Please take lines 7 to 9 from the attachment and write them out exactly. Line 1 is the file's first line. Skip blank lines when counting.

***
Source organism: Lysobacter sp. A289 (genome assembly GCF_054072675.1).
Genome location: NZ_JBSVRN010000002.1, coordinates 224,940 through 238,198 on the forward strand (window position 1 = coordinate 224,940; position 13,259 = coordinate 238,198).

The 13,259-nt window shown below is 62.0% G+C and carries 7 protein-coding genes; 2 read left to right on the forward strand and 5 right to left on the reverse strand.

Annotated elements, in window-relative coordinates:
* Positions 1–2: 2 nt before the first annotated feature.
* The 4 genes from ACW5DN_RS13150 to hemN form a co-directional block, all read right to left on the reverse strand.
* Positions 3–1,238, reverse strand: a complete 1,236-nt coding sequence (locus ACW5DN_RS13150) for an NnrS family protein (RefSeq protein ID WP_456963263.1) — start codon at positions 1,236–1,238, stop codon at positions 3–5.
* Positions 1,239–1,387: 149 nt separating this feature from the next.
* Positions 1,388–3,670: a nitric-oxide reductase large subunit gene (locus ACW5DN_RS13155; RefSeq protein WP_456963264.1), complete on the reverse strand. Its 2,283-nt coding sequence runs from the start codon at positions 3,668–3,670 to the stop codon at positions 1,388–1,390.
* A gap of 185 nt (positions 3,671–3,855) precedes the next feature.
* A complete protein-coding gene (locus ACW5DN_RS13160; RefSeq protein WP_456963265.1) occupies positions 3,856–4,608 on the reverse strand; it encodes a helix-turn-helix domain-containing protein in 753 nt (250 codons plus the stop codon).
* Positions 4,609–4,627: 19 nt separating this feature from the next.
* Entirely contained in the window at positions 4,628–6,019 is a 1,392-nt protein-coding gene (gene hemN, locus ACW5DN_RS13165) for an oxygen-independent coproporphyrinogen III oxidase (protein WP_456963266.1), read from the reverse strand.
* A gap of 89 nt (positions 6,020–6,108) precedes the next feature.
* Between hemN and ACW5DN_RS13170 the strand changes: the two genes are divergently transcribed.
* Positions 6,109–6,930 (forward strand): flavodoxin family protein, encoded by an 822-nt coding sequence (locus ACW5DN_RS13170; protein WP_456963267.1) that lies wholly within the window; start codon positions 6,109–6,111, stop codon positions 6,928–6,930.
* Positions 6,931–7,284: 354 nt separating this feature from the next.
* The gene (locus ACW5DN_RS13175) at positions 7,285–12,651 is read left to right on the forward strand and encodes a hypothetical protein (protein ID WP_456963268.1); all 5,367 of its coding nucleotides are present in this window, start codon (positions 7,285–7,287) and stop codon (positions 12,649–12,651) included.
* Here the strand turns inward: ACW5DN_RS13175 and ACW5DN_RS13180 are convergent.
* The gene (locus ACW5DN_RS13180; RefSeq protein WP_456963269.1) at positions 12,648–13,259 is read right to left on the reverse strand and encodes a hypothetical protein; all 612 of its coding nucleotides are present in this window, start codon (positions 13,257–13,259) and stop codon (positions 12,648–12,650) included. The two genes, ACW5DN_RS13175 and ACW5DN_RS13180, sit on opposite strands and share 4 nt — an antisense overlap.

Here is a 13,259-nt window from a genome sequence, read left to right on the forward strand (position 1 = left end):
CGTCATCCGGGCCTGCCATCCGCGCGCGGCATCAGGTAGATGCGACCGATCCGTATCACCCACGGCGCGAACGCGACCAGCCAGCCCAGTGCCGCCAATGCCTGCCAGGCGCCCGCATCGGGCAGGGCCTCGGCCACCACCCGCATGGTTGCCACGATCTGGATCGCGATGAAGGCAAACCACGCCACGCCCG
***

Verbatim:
* Positions 3–1,238, reverse strand: a complete 1,236-nt coding sequence (locus ACW5DN_RS13150) for an NnrS family protein (RefSeq protein ID WP_456963263.1) — start codon at positions 1,236–1,238, stop codon at positions 3–5.
* Positions 1,239–1,387: 149 nt separating this feature from the next.
* Positions 1,388–3,670: a nitric-oxide reductase large subunit gene (locus ACW5DN_RS13155; RefSeq protein WP_456963264.1), complete on the reverse strand. Its 2,283-nt coding sequence runs from the start codon at positions 3,668–3,670 to the stop codon at positions 1,388–1,390.